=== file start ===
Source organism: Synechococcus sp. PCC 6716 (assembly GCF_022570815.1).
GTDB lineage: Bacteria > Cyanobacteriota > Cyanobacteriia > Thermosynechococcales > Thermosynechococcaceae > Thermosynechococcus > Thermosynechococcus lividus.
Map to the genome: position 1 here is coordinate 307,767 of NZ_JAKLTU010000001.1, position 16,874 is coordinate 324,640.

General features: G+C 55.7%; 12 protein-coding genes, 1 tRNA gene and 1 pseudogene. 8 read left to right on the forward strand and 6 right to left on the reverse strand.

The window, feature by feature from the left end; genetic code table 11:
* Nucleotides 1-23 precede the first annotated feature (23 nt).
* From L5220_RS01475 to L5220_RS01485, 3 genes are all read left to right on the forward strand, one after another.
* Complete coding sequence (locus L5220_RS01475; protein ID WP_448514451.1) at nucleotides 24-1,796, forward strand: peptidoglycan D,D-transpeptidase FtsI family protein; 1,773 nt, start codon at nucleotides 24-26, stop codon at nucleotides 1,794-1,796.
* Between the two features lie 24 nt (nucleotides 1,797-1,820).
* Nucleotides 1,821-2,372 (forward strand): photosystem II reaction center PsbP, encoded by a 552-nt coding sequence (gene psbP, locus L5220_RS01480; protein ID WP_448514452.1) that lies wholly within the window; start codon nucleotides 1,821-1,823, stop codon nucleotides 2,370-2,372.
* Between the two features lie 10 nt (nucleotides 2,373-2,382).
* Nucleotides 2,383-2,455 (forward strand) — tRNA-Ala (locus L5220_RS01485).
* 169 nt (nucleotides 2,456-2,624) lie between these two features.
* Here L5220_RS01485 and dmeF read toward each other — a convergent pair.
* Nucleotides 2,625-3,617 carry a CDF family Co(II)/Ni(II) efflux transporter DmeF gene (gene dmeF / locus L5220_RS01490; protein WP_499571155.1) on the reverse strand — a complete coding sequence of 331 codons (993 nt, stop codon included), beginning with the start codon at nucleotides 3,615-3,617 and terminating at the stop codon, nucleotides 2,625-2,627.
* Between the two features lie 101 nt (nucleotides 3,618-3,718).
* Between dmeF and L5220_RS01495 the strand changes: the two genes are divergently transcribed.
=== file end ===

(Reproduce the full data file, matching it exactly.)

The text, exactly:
Source organism: Synechococcus sp. PCC 6716 (assembly GCF_022570815.1).
GTDB lineage: Bacteria > Cyanobacteriota > Cyanobacteriia > Thermosynechococcales > Thermosynechococcaceae > Thermosynechococcus > Thermosynechococcus lividus.
Map to the genome: position 1 here is coordinate 307,767 of NZ_JAKLTU010000001.1, position 16,874 is coordinate 324,640.

General features: G+C 55.7%; 12 protein-coding genes, 1 tRNA gene and 1 pseudogene. 8 read left to right on the forward strand and 6 right to left on the reverse strand.

The window, feature by feature from the left end; genetic code table 11:
* Nucleotides 1-23 precede the first annotated feature (23 nt).
* From L5220_RS01475 to L5220_RS01485, 3 genes are all read left to right on the forward strand, one after another.
* Complete coding sequence (locus L5220_RS01475; protein ID WP_448514451.1) at nucleotides 24-1,796, forward strand: peptidoglycan D,D-transpeptidase FtsI family protein; 1,773 nt, start codon at nucleotides 24-26, stop codon at nucleotides 1,794-1,796.
* Between the two features lie 24 nt (nucleotides 1,797-1,820).
* Nucleotides 1,821-2,372 (forward strand): photosystem II reaction center PsbP, encoded by a 552-nt coding sequence (gene psbP, locus L5220_RS01480; protein ID WP_448514452.1) that lies wholly within the window; start codon nucleotides 1,821-1,823, stop codon nucleotides 2,370-2,372.
* Between the two features lie 10 nt (nucleotides 2,373-2,382).
* Nucleotides 2,383-2,455 (forward strand) — tRNA-Ala (locus L5220_RS01485).
* 169 nt (nucleotides 2,456-2,624) lie between these two features.
* Here L5220_RS01485 and dmeF read toward each other — a convergent pair.
* Nucleotides 2,625-3,617 carry a CDF family Co(II)/Ni(II) efflux transporter DmeF gene (gene dmeF / locus L5220_RS01490; protein WP_499571155.1) on the reverse strand — a complete coding sequence of 331 codons (993 nt, stop codon included), beginning with the start codon at nucleotides 3,615-3,617 and terminating at the stop codon, nucleotides 2,625-2,627.
* Between the two features lie 101 nt (nucleotides 3,618-3,718).
* Between dmeF and L5220_RS01495 the strand changes: the two genes are divergently transcribed.